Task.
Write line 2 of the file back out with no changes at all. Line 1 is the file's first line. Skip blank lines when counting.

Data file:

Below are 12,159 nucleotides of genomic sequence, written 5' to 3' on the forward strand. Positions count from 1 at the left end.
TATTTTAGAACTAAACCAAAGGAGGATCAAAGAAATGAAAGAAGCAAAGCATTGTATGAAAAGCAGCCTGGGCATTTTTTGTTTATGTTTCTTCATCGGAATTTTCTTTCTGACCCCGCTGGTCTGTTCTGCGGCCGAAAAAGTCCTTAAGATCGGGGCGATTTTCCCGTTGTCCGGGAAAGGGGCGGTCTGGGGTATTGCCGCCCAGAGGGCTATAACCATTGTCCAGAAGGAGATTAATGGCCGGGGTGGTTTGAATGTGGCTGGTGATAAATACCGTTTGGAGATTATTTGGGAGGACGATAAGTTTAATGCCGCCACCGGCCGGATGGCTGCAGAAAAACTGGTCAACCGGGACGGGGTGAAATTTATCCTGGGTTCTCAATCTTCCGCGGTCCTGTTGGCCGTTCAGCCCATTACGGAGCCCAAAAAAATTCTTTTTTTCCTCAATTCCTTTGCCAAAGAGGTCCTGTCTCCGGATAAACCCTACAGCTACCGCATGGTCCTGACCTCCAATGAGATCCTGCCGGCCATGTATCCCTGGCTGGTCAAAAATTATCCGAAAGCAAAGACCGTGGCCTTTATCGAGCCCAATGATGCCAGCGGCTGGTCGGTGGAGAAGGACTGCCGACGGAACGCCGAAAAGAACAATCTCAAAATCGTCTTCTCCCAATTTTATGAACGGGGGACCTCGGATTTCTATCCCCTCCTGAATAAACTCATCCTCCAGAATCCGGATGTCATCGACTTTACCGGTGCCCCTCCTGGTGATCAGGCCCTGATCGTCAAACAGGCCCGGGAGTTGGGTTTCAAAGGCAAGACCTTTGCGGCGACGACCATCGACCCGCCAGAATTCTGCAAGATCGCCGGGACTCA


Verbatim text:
TATTTTAGAACTAAACCAAAGGAGGATCAAAGAAATGAAAGAAGCAAAGCATTGTATGAAAAGCAGCCTGGGCATTTTTTGTTTATGTTTCTTCATCGGAATTTTCTTTCTGACCCCGCTGGTCTGTTCTGCGGCCGAAAAAGTCCTTAAGATCGGGGCGATTTTCCCGTTGTCCGGGAAAGGGGCGGTCTGGGGTATTGCCGCCCAGAGGGCTATAACCATTGTCCAGAAGGAGATTAATGGCCGGGGTGGTTTGAATGTGGCTGGTGATAAATACCGTTTGGAGATTATTTGGGAGGACGATAAGTTTAATGCCGCCACCGGCCGGATGGCTGCAGAAAAACTGGTCAACCGGGACGGGGTGAAATTTATCCTGGGTTCTCAATCTTCCGCGGTCCTGTTGGCCGTTCAGCCCATTACGGAGCCCAAAAAAATTCTTTTTTTCCTCAATTCCTTTGCCAAAGAGGTCCTGTCTCCGGATAAACCCTACAGCTACCGCATGGTCCTGACCTCCAATGAGATCCTGCCGGCCATGTATCCCTGGCTGGTCAAAAATTATCCGAAAGCAAAGACCGTGGCCTTTATCGAGCCCAATGATGCCAGCGGCTGGTCGGTGGAGAAGGACTGCCGACGGAACGCCGAAAAGAACAATCTCAAAATCGTCTTCTCCCAATTTTATGAACGGGGGACCTCGGATTTCTATCCCCTCCTGAATAAACTCATCCTCCAGAATCCGGATGTCATCGACTTTACCGGTGCCCCTCCTGGTGATCAGGCCCTGATCGTCAAACAGGCCCGGGAGTTGGGTTTCAAAGGCAAGACCTTTGCGGCGACGACCATCGACCCGCCAGAATTCTGCAAGATCGCCGGGACTCA